MELBOURNE - About 200 Australian police Monday broke up a sit-in protest against violent attacks on Indian students, detaining 18 and drawing accusations of excessive force.
Trouble flared when police moved in to clear the protest in Melbourne's city centre before the morning rush hour, punching and dragging away individual protesters, according to activists.
Several hundred students protested overnight to draw attention to "curry bashings" - alleged racial violence against Indians which has left one victim in a coma and strained relations with New Delhi.
"There was definitely an amount of excessive force by Victoria police," protester Yogesh Malhotra told ABC radio.
"Six (police) to one guy who was sitting down peacefully, who was punched and dragged."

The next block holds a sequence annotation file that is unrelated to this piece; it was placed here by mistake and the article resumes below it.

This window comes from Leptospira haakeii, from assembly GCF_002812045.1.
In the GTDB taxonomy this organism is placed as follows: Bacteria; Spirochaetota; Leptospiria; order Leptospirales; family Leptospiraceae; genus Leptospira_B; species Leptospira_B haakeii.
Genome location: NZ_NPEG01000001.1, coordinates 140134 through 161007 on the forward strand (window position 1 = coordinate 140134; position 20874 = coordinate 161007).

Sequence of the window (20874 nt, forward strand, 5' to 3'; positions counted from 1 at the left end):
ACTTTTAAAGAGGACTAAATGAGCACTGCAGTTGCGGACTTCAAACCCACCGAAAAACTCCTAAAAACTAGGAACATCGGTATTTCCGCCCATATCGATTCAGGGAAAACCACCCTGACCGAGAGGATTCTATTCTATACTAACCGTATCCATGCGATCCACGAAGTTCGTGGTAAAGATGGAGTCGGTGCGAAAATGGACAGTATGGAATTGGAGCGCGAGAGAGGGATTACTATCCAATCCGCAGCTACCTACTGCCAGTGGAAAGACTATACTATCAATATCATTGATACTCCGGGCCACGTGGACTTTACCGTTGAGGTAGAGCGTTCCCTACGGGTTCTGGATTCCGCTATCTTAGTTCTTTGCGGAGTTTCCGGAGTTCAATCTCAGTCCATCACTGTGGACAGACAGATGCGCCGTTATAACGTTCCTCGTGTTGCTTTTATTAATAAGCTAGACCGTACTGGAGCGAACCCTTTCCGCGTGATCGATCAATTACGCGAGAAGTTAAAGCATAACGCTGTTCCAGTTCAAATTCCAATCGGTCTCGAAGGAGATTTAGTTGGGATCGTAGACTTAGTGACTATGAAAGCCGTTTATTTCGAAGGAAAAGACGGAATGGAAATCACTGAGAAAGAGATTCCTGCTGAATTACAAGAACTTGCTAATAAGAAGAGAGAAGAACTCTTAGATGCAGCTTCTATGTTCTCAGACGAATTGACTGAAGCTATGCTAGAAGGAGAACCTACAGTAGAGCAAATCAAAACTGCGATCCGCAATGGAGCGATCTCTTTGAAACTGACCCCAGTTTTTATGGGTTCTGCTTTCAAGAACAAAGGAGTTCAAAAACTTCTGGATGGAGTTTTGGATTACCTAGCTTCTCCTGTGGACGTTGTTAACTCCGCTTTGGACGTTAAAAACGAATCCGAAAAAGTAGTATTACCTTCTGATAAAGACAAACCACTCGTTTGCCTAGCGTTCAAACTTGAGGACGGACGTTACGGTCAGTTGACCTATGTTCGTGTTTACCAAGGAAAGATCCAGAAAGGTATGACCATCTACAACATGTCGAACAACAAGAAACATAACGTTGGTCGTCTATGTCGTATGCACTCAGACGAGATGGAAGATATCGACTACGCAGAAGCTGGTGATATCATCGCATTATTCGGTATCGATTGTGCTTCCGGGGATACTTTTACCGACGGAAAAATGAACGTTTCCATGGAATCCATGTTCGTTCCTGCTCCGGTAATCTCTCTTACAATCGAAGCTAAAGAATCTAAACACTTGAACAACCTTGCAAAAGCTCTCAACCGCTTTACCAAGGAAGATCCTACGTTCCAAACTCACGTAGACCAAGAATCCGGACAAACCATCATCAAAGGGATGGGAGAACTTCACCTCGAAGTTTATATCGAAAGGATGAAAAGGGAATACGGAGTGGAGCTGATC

Victoria police commissioner Simon Overland said using force was justified because the protesters had ignored a final order to leave a busy street.
"There were blows, as I said because arms had been linked, and there was a lot of resistance going on," he told reporters.
"If someone inadvertently got hit in the mouth and got injured I regret that, but that came about on the part of the actions of the demonstrators after they'd been given every opportunity to leave the area."
The students were demanding action after more than 70 assaults on their peers in a year in Melbourne, including at least four in the past fortnight, attracting prominent coverage in newspapers here and in India.
The issue has tested diplomatic ties between Canberra and New Delhi, as well as leading to Australia being labelled racist in the Indian media, which coined the term "curry bashings."
Police say that 30 percent of assaults in Melbourne's western suburbs are against Indians, a grossly disproportionate figure in a city of almost four million with an Indian student population of less than 50,000.
But they deny any racial element to the attacks, arguing Indian students are often simply in the wrong place at the wrong time as they travel home late with items such as mobile phones and MP3 players. -AFP